Trevi Fountain – Wikipedia
Rome’s most impressive fountain is undoubtedly the Trevi Fountain. This theatrical baroque fountain was already a beloved monument at the time of La Dolce Vita, but the scenes of Anita Ekberg taking a night-time dip made it even more iconic. Don’t try to act out the scene yourself, as the police have little patience for tourists jumping into historic fountains, but do make sure you visit the fountain at night. It’s particularly spectacular after dark, as you’ll discover on a Rome by night tour.
“Rome’s most impressive fountain is
undoubtedly the Trevi Fountain.”
Bernini’s Fountain of the Four Rivers in nearby Piazza Navona is also impressively over the top. The four enormous statues at the base of the Egyptian obelisk represent four river gods – the gods of the Nile, the Danube, the Ganges and the Rio de la Plata.
Fountain of the Four Rivers, Piazza Navona – Luftphilia Flickr
At the time of its construction in 1651, it was a powerful symbol of how papal power had gone global. Many people in Rome were unhappy that Pope Innocent X was frittering away money on fountains at a time of famine, and protest signs read: “We do not want Obelisks and Fountains, It is bread that we want!”
Fontana delle Tartarughe – Wikipedia
The ordinary people of Rome may have been less than enthusiastic about these ostentatious displays of power and wealth, but centuries later, most locals have a soft spot for the fountains. The quirky Fontana delle Tartarughe (“turtle fountain”) in the Jewish Ghetto is a Roman favourite; four naked boys catch turtles falling from the basin above. The boys were built first, while the turtles were added later, possibly by Bernini.
“Indeed, just as you’re never far from a fountain,
you’re also never far from a work by Bernini.”
Indeed, just as you’re never far from a fountain, you’re also never far from a work by Bernini. He’s everywhere. Piazza Barberini is dominated by the imposing Fontana del Tritone, while a smaller fountain by Bernini is located at the edge of the square, where the Via Veneto begins. It’s known as the Fontana delle Api (“bee fountain”), and, perhaps surprisingly for such an ornate little fountain, it was originally intended to be used as a watering trough for horses.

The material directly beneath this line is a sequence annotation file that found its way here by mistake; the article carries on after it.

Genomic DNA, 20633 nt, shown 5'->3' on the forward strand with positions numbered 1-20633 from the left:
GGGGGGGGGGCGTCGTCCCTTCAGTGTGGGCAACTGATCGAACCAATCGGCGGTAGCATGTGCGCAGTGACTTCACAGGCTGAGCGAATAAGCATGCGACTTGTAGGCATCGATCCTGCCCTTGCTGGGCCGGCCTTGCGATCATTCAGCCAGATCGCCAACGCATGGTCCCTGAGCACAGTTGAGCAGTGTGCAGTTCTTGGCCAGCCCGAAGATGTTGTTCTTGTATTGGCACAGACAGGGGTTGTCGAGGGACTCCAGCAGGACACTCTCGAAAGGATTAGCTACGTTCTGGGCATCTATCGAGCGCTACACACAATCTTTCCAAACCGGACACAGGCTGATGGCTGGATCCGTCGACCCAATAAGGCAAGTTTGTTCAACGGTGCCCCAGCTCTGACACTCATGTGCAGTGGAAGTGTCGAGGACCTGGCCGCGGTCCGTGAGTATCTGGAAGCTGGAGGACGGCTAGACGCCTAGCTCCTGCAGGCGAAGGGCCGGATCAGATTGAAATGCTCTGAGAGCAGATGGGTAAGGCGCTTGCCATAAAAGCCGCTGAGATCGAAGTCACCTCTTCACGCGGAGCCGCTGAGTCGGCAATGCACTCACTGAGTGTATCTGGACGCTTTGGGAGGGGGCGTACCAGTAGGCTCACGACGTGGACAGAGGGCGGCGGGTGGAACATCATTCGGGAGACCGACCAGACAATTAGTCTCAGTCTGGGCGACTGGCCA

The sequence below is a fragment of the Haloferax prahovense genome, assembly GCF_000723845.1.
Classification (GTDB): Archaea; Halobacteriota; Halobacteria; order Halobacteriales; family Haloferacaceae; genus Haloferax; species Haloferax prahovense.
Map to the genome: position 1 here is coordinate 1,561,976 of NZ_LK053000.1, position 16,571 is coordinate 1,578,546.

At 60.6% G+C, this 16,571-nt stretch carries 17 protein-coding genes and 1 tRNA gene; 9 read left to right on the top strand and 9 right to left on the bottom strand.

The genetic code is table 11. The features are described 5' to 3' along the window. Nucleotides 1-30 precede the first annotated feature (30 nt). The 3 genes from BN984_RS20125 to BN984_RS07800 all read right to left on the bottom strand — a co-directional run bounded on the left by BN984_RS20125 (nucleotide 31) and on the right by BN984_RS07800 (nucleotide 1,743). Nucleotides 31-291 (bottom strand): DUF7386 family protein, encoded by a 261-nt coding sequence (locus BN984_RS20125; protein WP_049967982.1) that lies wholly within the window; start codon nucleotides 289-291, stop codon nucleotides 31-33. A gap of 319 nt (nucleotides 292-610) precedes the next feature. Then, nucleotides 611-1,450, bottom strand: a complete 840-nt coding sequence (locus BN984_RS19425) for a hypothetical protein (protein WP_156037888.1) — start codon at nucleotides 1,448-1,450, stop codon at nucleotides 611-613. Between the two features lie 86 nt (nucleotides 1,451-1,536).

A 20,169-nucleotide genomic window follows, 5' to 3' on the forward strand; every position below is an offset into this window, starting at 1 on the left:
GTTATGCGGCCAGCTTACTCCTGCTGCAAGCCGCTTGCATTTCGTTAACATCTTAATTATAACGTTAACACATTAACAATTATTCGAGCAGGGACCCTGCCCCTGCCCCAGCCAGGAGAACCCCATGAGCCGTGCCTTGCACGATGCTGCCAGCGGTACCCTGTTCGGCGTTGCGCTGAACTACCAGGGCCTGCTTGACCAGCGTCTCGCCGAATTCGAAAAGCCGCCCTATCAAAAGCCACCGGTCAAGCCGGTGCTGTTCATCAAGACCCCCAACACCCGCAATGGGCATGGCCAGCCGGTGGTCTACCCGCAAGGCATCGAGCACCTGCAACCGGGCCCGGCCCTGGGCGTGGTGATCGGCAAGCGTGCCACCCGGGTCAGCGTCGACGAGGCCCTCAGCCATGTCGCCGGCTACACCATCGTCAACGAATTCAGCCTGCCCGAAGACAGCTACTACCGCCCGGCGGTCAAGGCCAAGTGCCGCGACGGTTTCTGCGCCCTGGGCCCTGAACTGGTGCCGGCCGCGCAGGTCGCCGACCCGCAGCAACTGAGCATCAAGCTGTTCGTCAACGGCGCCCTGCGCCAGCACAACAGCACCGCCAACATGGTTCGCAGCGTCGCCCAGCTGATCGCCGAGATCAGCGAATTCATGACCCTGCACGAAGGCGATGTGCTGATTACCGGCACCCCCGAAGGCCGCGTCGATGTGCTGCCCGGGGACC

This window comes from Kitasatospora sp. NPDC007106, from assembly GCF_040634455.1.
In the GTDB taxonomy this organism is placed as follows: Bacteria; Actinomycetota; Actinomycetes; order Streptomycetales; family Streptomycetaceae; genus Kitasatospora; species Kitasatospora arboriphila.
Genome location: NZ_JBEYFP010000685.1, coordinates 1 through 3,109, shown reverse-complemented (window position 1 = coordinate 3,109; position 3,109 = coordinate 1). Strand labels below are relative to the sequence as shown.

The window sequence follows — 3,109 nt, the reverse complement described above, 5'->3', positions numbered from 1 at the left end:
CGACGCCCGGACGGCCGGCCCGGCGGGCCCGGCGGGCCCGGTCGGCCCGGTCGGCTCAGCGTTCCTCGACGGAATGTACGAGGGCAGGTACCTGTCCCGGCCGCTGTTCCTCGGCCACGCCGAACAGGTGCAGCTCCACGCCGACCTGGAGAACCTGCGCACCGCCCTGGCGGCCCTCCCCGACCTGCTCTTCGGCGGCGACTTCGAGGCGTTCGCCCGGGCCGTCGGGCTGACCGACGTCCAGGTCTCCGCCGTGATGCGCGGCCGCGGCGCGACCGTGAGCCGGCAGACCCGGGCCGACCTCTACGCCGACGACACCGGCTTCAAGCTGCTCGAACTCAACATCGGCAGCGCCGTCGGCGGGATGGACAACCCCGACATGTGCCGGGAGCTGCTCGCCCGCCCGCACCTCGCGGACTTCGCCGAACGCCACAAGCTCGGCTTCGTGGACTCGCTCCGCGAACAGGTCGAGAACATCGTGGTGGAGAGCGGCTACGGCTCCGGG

Fontana delle Api – Wikipedia
Many people admire the Fontana della Barcaccia (“fountain of the ugly boat”) in Piazza della Spagna without knowing the fascinating story behind it. Built by – you guessed it – Bernini and his father, the fountain commemorates the terrible flood of 1598. A boat from the Tiber was washed up in Piazza di Spagna, and the ugly boat of the Berninis serves as a permanent reminder of this strange event.
Barcaccia, Piazza di Spagna – Wikipedia
If the sound of running water is making you thirsty, make sure you stop off at a nasone on your fountain tour. There are 2,500 drinking fountains in the streets of Rome, and while they may not be much to look at, on a hot summer’s day, a nasone is worth a hundred Trevi Fountains…
Nasone – Wikipedia
Alexandra Turney lives in Rome and works for Through Eternity Tours
Written by Alexandra Turney